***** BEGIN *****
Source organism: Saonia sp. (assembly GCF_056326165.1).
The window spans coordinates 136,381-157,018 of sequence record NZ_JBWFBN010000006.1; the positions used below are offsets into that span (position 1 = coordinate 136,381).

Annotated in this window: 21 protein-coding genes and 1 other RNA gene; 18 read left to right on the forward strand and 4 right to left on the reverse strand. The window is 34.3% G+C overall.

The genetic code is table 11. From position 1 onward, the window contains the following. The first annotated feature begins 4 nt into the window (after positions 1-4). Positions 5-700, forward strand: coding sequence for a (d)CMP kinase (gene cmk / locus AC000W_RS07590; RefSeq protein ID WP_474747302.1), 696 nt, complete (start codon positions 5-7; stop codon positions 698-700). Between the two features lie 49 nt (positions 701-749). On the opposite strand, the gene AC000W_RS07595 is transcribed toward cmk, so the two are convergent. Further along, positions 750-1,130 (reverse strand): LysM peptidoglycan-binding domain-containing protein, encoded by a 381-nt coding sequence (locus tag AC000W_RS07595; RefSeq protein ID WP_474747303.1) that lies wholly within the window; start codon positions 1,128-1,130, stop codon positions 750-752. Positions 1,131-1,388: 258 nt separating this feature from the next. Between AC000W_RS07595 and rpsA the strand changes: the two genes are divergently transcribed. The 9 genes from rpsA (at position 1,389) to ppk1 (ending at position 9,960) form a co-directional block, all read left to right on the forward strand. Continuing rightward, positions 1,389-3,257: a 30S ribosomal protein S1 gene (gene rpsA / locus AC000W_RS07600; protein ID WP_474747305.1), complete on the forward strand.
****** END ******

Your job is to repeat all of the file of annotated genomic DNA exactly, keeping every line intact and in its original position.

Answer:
Source organism: Saonia sp. (assembly GCF_056326165.1).
The window spans coordinates 136,381-157,018 of sequence record NZ_JBWFBN010000006.1; the positions used below are offsets into that span (position 1 = coordinate 136,381).

Annotated in this window: 21 protein-coding genes and 1 other RNA gene; 18 read left to right on the forward strand and 4 right to left on the reverse strand. The window is 34.3% G+C overall.

The genetic code is table 11. From position 1 onward, the window contains the following. The first annotated feature begins 4 nt into the window (after positions 1-4). Positions 5-700, forward strand: coding sequence for a (d)CMP kinase (gene cmk / locus AC000W_RS07590; RefSeq protein ID WP_474747302.1), 696 nt, complete (start codon positions 5-7; stop codon positions 698-700). Between the two features lie 49 nt (positions 701-749). On the opposite strand, the gene AC000W_RS07595 is transcribed toward cmk, so the two are convergent. Further along, positions 750-1,130 (reverse strand): LysM peptidoglycan-binding domain-containing protein, encoded by a 381-nt coding sequence (locus tag AC000W_RS07595; RefSeq protein ID WP_474747303.1) that lies wholly within the window; start codon positions 1,128-1,130, stop codon positions 750-752. Positions 1,131-1,388: 258 nt separating this feature from the next. Between AC000W_RS07595 and rpsA the strand changes: the two genes are divergently transcribed. The 9 genes from rpsA (at position 1,389) to ppk1 (ending at position 9,960) form a co-directional block, all read left to right on the forward strand. Continuing rightward, positions 1,389-3,257: a 30S ribosomal protein S1 gene (gene rpsA / locus AC000W_RS07600; protein ID WP_474747305.1), complete on the forward strand.